A Boston-based India-centric chamber of commerce on Monday said the increase in health-care outlay in the latest annual budget would lead India towards a healthier country and the thrust on infrastructure would boost growth and generate jobs.
“Overall, these announcements are rightly directed to support the health-care sector not only in terms of expenditure but also to support research and development. The increase in the health-care outlay will lead India towards a healthier India. A healthier workforce will lead to higher productivity, which will drive GDP growth,” Karun Rishi, president of the USA India Chamber of Commerce, said.
The finance minister has done a remarkable job in presenting a growth-focused budget during the unprecedented Covid pandemic-hit circumstances, he said, adding that the budget is transparent and has rationalised the off-balance-sheet borrowings and headlined fiscal deficit numbers.
Fiscal deficit is projected to be high, but these are extraordinary times. India has been fiscally prudent compared to other countries at a time of unprecedented economic pressure due to Covid. The government has stated a glide path of reducing the fiscal deficit over five years. The deficit comes down to four per cent by 2026. Growth has to be aggressively pursued. Sluggish growth can leave open the danger of high debt to GDP ratio, Rishi said.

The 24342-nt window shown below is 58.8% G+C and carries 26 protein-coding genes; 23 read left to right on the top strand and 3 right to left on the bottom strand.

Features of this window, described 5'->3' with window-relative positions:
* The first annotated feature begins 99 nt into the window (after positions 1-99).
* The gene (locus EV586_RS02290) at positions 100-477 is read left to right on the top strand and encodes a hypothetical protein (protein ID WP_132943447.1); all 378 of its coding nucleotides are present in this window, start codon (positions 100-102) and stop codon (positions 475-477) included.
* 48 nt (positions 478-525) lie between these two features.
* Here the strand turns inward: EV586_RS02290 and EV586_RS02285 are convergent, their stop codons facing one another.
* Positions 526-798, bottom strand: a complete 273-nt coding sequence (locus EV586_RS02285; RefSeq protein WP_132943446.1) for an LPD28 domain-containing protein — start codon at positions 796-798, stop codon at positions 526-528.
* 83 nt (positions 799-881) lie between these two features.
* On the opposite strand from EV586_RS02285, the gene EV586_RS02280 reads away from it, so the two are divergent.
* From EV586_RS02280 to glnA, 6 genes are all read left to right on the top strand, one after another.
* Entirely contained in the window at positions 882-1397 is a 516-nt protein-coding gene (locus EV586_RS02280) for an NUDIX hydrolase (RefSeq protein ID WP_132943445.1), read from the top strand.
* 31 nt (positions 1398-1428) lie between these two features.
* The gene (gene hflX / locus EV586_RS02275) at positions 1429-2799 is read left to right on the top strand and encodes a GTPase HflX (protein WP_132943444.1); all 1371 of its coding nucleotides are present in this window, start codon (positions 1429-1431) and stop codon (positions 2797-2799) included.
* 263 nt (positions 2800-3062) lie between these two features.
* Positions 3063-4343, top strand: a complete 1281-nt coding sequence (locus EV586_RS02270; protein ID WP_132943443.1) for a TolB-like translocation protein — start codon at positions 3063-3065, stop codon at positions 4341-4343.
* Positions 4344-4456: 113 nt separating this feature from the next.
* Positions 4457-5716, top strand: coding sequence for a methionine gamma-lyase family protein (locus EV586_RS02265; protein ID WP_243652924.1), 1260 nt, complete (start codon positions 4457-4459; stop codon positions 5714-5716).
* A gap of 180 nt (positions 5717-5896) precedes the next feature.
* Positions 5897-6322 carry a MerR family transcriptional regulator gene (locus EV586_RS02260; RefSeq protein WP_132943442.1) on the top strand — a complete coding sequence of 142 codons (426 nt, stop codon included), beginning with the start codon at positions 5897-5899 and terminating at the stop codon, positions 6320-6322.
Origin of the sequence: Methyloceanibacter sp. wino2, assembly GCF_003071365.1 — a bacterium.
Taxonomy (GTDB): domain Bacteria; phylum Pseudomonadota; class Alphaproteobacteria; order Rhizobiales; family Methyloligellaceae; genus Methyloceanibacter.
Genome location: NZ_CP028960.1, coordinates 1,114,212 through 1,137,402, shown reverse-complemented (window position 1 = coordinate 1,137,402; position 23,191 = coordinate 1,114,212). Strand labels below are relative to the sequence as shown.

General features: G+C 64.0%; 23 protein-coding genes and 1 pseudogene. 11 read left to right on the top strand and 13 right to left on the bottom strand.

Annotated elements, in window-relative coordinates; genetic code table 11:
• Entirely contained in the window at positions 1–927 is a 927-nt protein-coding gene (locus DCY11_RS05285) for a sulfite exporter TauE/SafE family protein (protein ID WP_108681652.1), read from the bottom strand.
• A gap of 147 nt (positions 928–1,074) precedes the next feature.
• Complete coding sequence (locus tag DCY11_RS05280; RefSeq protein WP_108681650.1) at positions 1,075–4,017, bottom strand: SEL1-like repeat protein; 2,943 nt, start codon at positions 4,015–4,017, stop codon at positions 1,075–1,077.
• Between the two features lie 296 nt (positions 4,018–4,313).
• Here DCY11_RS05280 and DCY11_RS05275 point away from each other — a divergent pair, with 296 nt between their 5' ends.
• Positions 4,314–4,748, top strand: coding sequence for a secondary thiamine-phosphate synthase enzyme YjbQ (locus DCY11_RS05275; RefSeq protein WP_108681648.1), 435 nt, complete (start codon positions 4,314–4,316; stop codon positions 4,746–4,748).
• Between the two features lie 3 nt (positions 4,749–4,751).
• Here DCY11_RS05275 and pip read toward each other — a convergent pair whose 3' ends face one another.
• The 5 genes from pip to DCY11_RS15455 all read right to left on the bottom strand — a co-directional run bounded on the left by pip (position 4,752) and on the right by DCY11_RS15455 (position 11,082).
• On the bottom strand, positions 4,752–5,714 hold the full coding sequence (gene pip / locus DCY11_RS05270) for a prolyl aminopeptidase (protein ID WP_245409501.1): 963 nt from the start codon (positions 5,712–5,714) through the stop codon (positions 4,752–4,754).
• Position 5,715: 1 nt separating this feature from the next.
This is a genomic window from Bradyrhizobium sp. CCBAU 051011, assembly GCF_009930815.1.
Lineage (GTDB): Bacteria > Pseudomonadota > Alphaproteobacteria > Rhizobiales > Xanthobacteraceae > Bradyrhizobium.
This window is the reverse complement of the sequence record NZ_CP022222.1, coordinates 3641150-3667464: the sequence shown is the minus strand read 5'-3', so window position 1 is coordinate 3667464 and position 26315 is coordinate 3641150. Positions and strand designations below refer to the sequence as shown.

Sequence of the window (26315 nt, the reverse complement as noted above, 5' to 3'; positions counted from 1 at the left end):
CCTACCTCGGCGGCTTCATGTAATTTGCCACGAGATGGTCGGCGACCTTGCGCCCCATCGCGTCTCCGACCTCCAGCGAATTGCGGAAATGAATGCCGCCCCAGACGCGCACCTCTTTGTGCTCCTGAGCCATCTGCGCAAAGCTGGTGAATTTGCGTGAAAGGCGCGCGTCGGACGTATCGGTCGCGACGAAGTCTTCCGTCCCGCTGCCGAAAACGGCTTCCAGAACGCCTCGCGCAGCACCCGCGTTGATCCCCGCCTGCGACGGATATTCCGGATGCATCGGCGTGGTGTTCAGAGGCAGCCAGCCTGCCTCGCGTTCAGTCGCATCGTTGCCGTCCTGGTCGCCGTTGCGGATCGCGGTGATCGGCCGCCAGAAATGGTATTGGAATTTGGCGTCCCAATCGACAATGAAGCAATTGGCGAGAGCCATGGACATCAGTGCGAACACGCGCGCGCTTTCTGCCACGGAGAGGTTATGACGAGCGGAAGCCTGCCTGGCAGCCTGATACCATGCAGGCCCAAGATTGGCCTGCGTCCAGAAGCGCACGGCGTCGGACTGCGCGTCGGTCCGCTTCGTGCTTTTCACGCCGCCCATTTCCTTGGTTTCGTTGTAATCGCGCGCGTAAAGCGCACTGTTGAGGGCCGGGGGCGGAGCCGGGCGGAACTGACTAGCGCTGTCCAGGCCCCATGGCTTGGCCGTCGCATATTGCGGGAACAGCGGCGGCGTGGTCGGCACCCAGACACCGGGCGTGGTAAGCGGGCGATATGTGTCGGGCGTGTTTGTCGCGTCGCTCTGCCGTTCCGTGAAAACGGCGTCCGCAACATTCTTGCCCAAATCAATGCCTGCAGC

“The bold-thinking announcement of an asset reconstruction company that will assume all the stressed assets of banks and sell them to alternative investment funds can help capitalise PSU banks. The thrust on infrastructure will boost growth and generate much-needed employment,” he said in response to a question.
Observing that technology has been a key focus of the Narendra Modi government, Rishi said in the 2018 budget, the finance minister made a pitch for “technologies of the future” – artificial intelligence, machine learning and blockchain technologies.
The finance minister’s proposed Ministry of Corporate Affairs’ MCA 21 portal, driven by data analytics, artificial intelligence and machine learning features as well as having additional modules such as for e-adjudication and compliance management, will bring efficiency and improve ease-of-doing business in India. “It is encouraging to see the Indian government using these technologies,” Rishi said.
Increasing health-care spending by 137 per cent is a remarkable step, he said, adding that this would give a massive boost to India’s health sector.
The allocation of Rs 35,000 crore for the COVID-19 vaccines shows the Indian government’s strong resolve to vaccinate its citizens, an absolute necessity to bring normalcy in the country. The focus on health care with the prime minister’s Aatmanirbhar Swasth Bharat Yojana to strengthen the country’s primary, secondary and tertiary health infrastructure with an outlay of Rs 64,180 crore over six years shows that health-care capacity building is now a key priority for the Government of India, Rishi said.
“We applaud Finance Minister Nirmala Sitharaman’s proposal to set up a national institution for One Health, a regional research platform for the World Health Organisation South East Asia region, nine biosafety level (BSL) 3 laboratories and four regional national institutes of virology,” he added.
Announcing the National Research Foundation in the 2019 budget was a “game changer”. The additional outlay of Rs 50,000 crore over five years through the foundation will boost research and development in India. This shows the government’s resolve to strengthen the research innovation ecosystem in India, Rishi said.